AQA A Level Physics

Revision Notes

3.2.4 Required Practical: Investigating Stationary Waves

Required Practical: Investigating Stationary Waves

Aims of the Experiment

  • The overall aim of the experiment is to measure how the frequency of the first harmonic is affected by changing one of the following variables:
    • The length of the string
    • The tension in the string
    • Strings with different values of mass per unit length

Variables:

  • Independent variable = either length, tension, or mass per unit length
  • Dependent variable = frequency of the first harmonic
  • Control variables
    • If length is varied = same masses attached (tension), same string (mass per unit length)
    • If tension is varied = same length of the string, same string (mass per unit length)
    • If mass per unit length is varied = same masses attached (tension), same length of the string

Equipment List

Equipment list table

  • Resolution of measuring equipment:
    • Metre ruler = 1 mm
    • Signal generator ~ 10 nHz
    • Top-pan balance = 0.005 g

Method

Stationary Wave Apparatus, downloadable AS & A Level Physics revision notes

The setup of apparatus required to measure the frequency of the first harmonic at different values of length, tension, or mass per unit length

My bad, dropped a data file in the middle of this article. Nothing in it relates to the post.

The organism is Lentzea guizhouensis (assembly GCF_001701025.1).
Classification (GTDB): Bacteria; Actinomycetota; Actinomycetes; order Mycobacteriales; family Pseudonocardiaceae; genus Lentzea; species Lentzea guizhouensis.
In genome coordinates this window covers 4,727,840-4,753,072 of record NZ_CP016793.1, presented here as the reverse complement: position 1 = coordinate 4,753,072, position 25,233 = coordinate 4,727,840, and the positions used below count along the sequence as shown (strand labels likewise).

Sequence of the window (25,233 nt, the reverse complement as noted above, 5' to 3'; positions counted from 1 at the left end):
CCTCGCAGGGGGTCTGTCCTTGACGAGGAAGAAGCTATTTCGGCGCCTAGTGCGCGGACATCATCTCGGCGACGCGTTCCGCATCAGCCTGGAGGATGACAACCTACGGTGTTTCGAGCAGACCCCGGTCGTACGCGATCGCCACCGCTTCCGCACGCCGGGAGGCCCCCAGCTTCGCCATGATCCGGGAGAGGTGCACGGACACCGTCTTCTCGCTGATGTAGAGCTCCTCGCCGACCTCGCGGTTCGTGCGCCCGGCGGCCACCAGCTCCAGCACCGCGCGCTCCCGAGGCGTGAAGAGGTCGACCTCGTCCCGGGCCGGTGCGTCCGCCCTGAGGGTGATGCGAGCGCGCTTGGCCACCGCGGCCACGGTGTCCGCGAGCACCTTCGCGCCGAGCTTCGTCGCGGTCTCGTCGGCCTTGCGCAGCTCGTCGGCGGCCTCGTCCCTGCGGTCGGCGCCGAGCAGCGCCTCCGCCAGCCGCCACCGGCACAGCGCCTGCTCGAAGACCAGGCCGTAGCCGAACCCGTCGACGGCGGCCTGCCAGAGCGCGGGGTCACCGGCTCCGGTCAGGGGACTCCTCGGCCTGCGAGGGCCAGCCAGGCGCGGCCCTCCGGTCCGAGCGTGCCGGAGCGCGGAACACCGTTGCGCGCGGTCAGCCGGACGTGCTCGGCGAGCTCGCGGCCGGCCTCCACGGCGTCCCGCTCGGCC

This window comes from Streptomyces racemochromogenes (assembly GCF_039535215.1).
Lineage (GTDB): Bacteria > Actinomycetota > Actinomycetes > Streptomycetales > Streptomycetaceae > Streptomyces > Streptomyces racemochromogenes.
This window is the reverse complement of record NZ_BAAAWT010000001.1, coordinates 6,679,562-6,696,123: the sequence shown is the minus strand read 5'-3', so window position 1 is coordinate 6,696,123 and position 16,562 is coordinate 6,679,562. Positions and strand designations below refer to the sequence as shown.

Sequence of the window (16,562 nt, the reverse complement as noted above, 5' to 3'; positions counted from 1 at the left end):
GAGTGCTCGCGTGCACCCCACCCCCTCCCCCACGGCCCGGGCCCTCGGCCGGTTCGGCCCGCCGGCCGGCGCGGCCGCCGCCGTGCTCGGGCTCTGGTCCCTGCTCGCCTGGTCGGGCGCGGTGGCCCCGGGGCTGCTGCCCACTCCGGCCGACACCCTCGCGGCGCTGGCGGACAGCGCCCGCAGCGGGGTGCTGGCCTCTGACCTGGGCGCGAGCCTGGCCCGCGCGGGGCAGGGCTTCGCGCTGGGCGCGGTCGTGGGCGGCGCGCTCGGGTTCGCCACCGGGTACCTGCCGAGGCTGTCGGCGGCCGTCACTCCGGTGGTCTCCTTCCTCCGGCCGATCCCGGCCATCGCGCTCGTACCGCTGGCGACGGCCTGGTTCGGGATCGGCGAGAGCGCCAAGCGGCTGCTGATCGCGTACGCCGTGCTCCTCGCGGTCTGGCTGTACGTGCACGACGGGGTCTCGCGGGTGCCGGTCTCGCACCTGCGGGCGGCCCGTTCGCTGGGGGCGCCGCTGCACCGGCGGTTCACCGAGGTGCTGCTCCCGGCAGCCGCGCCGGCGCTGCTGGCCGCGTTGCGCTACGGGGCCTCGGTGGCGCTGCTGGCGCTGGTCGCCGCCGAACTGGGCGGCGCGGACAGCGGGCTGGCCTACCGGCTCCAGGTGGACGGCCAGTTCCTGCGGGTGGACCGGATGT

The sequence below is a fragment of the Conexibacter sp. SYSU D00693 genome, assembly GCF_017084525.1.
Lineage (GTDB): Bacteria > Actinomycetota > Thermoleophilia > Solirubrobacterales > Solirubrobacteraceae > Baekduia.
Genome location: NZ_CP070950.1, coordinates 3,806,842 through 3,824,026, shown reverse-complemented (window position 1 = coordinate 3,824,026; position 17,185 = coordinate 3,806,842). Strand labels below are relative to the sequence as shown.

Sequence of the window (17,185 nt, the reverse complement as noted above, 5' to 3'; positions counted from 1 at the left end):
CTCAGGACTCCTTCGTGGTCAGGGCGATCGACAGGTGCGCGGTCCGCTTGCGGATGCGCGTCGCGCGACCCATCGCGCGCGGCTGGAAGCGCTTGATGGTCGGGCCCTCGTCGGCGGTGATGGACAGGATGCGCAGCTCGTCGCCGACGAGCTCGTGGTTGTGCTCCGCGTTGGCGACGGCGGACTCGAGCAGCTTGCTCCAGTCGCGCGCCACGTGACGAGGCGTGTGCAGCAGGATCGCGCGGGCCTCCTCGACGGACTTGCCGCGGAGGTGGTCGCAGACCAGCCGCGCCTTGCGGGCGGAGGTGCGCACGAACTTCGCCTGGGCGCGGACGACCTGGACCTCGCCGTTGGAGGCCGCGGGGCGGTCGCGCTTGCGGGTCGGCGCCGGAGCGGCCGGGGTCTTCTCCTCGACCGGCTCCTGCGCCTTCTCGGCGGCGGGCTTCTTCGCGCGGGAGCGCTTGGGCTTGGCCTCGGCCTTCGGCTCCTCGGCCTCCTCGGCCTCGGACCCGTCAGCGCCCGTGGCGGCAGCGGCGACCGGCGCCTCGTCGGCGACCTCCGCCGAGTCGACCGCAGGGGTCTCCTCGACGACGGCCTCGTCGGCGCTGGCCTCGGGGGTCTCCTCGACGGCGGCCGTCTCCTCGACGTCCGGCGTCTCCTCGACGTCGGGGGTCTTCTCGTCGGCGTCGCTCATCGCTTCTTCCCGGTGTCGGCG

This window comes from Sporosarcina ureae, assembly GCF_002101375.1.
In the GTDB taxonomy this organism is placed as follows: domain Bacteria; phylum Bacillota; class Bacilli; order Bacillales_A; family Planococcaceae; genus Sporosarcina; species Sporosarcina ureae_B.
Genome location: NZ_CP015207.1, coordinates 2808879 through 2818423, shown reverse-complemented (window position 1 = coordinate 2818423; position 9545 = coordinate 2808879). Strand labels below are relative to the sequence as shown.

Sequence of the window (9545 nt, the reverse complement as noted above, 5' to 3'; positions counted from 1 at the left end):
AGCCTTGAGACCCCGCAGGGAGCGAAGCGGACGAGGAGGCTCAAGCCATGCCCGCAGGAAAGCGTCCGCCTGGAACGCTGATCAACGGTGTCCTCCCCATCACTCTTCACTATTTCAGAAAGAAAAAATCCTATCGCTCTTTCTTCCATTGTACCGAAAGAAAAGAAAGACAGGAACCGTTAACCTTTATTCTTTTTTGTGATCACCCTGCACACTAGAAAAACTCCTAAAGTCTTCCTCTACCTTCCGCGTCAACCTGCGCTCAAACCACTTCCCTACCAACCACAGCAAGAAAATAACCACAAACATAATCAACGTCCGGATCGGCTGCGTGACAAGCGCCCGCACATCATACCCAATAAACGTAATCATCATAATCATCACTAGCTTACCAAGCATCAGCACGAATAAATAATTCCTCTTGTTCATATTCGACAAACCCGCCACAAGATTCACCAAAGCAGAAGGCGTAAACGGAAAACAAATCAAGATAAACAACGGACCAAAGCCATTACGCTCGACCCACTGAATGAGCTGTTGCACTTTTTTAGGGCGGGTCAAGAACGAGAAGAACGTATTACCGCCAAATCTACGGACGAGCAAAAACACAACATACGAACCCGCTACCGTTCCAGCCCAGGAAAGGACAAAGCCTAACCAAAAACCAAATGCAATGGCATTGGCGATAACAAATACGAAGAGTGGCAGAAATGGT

This method is an example of the procedure for varying the length of the string with the frequency – this is just one possible relationship that can be tested

  1. Set up the apparatus by attaching one end of the string to the vibration generator and pass the other end over the bench pulley and attach the mass hanger
  2. Adjust the position of the bridge so that the length L is measured from the vibration generator to the bridge using a metre ruler
  3. Turn on the signal generator to set the string oscillating
  4. Increase the frequency of the vibration generator until the first harmonic is observed and read the frequency that this occurs at
  5. Repeat the procedure with different lengths
  6. Repeat the frequency readings at least two more times and take the average of these measurements
  7. Measure the tension in the string using T = mg
    • Where m is the amount of mass attached to the string and g is the gravitational field strength on Earth (9.81 N kg–1)
  8. Measure the mass per unit length of the string μ = mass of string ÷ length of string
    • Simply take a known length of the string (1 m is ideal) and measure its mass on a balance
  • An example of a table with some possible string lengths might look like this:

Stationary Wave Data Table Example, downloadable AS & A Level Physics revision notes

Before conducting an experiment, a table must be set up to detail of what measurements are to be made

Analysing the Results

  • For the first harmonic, wavelength, λ = 2L
  • So, the speed of the stationary wave is:

v = fλ = f × 2L

  • Rearranging for frequency, f:

Frequency Equation Analysis of Results

  • Comparing this to the equation of a straight line: y = mx
    • y = f (Hz)
    • x = 1/L (m–1)
    • Gradient = v/2 (m s–1)

 

  1. Plot a graph of the mean values of f against 1/L
  2. Draw a line of best fit and calculate the gradient
  3. Work out the wave speed, which will be 2 × gradient: